Transcript: Understanding how trauma impacts maternal health outcomes for Black mothers

Relaxed music plays. A cluster of buildings stands beside a forest on the outskirts of Atlanta, Georgia. Text appears.


ONSCREEN TEXT:     Atlanta, GA

A sign attached to the side of a building reads, “Emory Rollins School of Public Health.” A Black woman with long dark hair interviews.


ONSCREEN TEXT:     Dr. Briana Woods-Jaeger

                                    Associate Professor, Emory University


DR WOODS-JAEGER: I just saw the big mental health disparities in the community, particularly for communities of color, where there were high rates of trauma exposure, but there weren't a lot of resources or available treatments.

Dr Woods-Jaeger strolls through the halls of Rollins. Cars wend past the front entrance of a hospital. Letters on the building read “Grady” beside a medical cross.

DR WOODS-JAEGER: Our study was focused on Black pregnant women here in Metro Atlanta who were seeking services at Grady Hospital. We had over 600 women that participated in our study. 98% actually had trauma exposures. Only 6% had actually accessed PTSD treatment-- post-traumatic stress disorder.

The view gazes at the outside of the building. Text appears.


ONSCREEN TEXT:     A $75,000 UnitedHealthcare

                                    grant to Emory University

                                    aims to help improve health

                                    outcomes for Black mothers

                                    and their babies.

More text appears as the view glides down to the sign on the side of the building.


ONSCREEN TEXT:     The grant supports

                                    culturally responsive

                                    outreach and intervention

                                    for trauma-exposed mothers

                                    with mental health needs.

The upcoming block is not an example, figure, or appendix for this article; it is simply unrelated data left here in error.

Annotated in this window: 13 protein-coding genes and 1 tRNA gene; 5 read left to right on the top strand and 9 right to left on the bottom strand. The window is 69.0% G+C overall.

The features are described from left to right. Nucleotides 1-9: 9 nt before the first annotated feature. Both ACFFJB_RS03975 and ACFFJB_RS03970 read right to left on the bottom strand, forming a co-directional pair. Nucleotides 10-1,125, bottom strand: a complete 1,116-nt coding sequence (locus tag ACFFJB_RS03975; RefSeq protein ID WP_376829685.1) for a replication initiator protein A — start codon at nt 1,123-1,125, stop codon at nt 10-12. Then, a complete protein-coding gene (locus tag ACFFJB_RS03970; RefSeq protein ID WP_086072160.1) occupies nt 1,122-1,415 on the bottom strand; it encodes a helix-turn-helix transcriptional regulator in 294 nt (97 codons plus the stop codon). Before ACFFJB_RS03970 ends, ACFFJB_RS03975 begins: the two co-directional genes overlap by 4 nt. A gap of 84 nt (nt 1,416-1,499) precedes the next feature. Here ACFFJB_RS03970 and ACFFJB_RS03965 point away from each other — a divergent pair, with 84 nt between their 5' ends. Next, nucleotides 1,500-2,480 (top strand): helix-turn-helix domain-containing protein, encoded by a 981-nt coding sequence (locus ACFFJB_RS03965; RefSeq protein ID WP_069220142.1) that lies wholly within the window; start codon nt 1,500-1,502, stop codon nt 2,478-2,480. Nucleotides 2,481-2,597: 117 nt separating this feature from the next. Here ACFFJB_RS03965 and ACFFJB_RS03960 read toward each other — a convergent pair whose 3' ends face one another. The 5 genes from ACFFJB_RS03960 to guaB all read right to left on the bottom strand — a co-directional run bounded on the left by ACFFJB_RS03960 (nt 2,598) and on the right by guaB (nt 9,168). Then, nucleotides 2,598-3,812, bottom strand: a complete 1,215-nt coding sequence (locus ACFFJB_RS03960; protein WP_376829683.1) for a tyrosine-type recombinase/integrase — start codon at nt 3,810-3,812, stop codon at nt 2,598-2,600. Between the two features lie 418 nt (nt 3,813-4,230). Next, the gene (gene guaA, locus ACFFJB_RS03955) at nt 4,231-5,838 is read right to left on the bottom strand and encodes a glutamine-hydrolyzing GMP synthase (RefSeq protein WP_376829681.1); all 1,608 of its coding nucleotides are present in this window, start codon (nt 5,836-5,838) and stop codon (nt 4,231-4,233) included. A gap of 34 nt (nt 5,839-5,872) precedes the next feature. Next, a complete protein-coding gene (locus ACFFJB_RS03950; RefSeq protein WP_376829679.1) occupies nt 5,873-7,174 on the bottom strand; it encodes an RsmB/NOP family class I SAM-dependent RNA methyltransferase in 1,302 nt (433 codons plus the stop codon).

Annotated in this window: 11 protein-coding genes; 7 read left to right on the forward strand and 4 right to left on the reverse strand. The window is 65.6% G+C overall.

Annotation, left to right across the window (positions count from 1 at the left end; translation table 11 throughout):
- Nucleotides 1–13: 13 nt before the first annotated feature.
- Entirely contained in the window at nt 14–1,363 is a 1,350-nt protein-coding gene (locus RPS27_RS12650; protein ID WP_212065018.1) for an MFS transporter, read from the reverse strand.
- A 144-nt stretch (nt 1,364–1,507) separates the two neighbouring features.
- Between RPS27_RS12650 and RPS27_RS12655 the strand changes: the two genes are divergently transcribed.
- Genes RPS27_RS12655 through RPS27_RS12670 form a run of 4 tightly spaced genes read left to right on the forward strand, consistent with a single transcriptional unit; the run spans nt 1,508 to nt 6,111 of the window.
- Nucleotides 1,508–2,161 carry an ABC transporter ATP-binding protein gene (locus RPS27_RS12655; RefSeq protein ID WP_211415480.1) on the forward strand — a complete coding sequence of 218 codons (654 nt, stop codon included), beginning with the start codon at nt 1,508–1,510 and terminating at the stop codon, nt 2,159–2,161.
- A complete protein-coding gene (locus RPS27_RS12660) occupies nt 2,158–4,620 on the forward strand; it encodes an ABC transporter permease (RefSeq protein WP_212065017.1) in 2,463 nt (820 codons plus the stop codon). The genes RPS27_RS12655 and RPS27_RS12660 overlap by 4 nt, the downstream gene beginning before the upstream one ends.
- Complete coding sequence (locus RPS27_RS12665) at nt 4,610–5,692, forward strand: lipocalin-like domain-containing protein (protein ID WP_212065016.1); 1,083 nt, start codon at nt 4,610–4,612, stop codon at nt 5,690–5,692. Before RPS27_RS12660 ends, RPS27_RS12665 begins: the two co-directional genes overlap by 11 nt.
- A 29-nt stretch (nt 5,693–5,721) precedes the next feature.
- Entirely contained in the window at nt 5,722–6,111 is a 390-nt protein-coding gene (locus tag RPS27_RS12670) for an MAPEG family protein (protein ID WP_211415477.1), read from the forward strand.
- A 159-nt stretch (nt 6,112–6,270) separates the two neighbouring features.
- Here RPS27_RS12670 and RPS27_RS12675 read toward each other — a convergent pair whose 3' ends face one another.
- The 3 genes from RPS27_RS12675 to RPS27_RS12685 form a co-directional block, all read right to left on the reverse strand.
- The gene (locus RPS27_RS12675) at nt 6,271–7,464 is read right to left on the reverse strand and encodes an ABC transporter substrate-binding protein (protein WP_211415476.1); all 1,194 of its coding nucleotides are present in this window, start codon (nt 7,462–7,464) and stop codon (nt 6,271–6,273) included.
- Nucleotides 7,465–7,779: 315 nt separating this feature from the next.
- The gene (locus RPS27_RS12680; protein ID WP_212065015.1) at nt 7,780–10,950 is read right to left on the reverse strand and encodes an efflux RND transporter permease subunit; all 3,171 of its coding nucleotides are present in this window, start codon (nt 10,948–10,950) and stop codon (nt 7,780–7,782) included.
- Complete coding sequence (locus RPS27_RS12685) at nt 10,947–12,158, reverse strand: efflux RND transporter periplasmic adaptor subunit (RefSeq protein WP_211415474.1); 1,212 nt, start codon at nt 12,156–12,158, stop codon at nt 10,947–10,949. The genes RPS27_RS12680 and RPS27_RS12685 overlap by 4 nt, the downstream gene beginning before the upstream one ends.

Dr Woods-Jaeger interviews.

DR WOODS-JAEGER: That seed for us to build those relationships, to learn what is gonna be relevant and helpful, so that we can then scale something that actually has a chance of working and isn't something that's just my idea.

A photo shows a Black mother, Alesha, with her young son and infant daughter. Alesha interviews.


ONSCREEN TEXT:     Alesha Bell


ALESHA: Having a son that is autistic and then a new baby… what life is gonna be right now and from now on. Baby blues, post-partum depression, and it seemed like what they were studying was exactly what I was going through.

The view hovers over a building on the Emory campus. A sign outside the building reads “Sheltering Arms. The standard for early childhood education.” Alesha and Dr Woods-Jaeger meet around a table with a group of women.


ALESHA: We always have a meeting quarterly in a team, how we are doing, just physically and mentally.


Dr Woods-Jaeger interviews.


DR WOODS-JAEGER: Wanting to hear directly from Black pregnant women, like, what is their experience? What can we be doing differently? What priorities should we focus on?

Alesha addresses the others.


ALESHA: A community support coach.

Dr Woods-Jaeger speaks in voiceover.


DR WOODS-JAEGER: Amazing family support coaches we're working with, but also the Black pregnant women who participate in our focus groups that we've been doing throughout this process.

Alesha addresses the group.


ALESHA: Mothers and fathers, how they can support each other.

Dr Woods-Jaeger speaks in voiceover.


DR WOODS-JAEGER: Many of them are now parent consultants, working with us to really shape the treatment we're offering at Grady, as well as the efforts we're doing in the community.

Alesha interviews.


ALESHA: I became the resource. Give back in a way where I can extend my hands and tell them, like, “Hey, I'm here for you as well.” Love talking to new moms. Always just let them know, like, “Hey, I'm here for you. Just call me. Here's my phone number.”

A Black woman with short hair, Vanay, interviews.

ONSCREEN TEXT:     Vanay Butler

                                    Family Support Coach, Sheltering Arms

VANAY: African American mothers-- sometimes we feel like we have to wear a cape all the time, we're Superwoman all the time, and it's not okay to ask for help, and it's not okay to not be okay.

Dr Woods-Jaeger speaks in voiceover as the women around the table chat with each other, nodding as they listen.


DR WOODS-JAEGER: This has really been such an important year for us to learn, not only from family support coaches, Black pregnant women themselves, also the providers that we work with. Like, how can we all be working together? And with UnitedHealthcare really supporting, being community-focused and making sure that we're inclusive, making sure we're building those partnerships. We have a safe space for our voice to be heard. That's what inspires us to keep going.

The women beam at each other and laugh. Dr Woods-Jaeger flashes a bright smile. The stacked blue U’s of the UnitedHealthcare logo appear against a white background, followed by text.